RPMI 1640, also known as RPMI medium, is a growth medium used in cell culture. RPMI 1640 was developed by George E. Moore, Robert E. Gerner, and H. Addison Franklin in 1966 at Roswell Park Memorial Institute, from where it derives its name. A modification of McCoy′s 5A medium (or RPMI 1630), it was originally formulated to support lymphoblastoid cells in suspension cultures, but can also support a wide variety of adherent cells.
It has traditionally been used for growth of human lymphocytes. This medium contains a great deal of phosphate and is formulated for use in a 5% carbon dioxide atmosphere. RPMI 1640 has traditionally been used for the serum-free expansion of human lymphoid cells. RPMI 1640 uses a bicarbonate buffering system and differs from most mammalian cell culture media in its typical pH 8 formulation. Properly supplemented with serum or an adequate serum replacement, RPMI 1640 allows the cultivation of many cell types, especially human T/B-lymphocytes, bone marrow cells, and hybridoma cells.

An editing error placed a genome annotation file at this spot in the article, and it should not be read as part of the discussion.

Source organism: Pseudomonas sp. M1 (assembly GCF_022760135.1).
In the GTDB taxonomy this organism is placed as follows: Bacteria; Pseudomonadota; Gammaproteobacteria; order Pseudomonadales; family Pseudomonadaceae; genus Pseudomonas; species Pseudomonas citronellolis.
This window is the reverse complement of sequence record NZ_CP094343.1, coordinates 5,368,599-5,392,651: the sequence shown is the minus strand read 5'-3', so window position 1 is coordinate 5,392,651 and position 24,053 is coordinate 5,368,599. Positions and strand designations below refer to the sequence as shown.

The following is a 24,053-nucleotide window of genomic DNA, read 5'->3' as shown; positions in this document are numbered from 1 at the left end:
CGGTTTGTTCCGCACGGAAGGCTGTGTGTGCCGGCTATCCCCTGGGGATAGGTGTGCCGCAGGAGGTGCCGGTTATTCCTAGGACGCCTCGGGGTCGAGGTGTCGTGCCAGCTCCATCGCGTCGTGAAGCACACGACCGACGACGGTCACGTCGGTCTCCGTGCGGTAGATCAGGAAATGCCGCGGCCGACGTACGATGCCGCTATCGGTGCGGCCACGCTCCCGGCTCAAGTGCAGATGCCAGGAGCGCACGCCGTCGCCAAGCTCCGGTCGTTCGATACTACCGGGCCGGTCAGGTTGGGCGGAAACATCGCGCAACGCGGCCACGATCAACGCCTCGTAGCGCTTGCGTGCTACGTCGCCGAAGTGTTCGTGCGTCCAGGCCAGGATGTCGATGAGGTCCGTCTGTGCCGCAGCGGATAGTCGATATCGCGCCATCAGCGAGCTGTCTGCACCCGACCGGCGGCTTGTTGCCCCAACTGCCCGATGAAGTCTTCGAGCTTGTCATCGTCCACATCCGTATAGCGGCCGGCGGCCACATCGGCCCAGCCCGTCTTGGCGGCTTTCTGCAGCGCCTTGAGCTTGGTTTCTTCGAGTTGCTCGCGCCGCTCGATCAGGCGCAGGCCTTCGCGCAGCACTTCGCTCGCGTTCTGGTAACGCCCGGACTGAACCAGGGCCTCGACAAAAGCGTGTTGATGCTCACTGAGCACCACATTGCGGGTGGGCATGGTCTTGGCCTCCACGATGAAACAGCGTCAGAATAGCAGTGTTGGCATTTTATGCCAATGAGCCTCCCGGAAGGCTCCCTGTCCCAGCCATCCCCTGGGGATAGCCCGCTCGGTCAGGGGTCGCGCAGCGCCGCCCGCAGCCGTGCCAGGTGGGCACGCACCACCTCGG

One liter of RPMI 1640 contains:
- Glucose (2 g)
- pH indicator (phenol red, 5 mg)
- Salts (6 g sodium chloride, 2 g sodium bicarbonate, 1.512 g disodium phosphate, 400 mg potassium chloride, 100 mg magnesium sulfate, and 100 mg calcium nitrate)
- Amino acids (300 mg glutamine; 200 mg arginine; 50 mg each asparagine, cystine, leucine, and isoleucine; 40 mg lysine hydrochloride; 30 mg serine; 20 mg each aspartic acid, glutamic acid, hydroxyproline, proline, threonine, tyrosine, and valine; 15 mg each histidine, methionine, and phenylalanine; 10 mg glycine; 5 mg tryptophan; and 1 mg reduced glutathione)
- Vitamins (35 mg i-inositol; 3 mg choline chloride; 1 mg each para-aminobenzoic acid, folic acid, nicotinamide, pyridoxine hydrochloride, and thiamine hydrochloride; 0.25 mg calcium pantothenate; 0.2 mg each biotin and riboflavin; and 0.005 mg cyanocobalamin)
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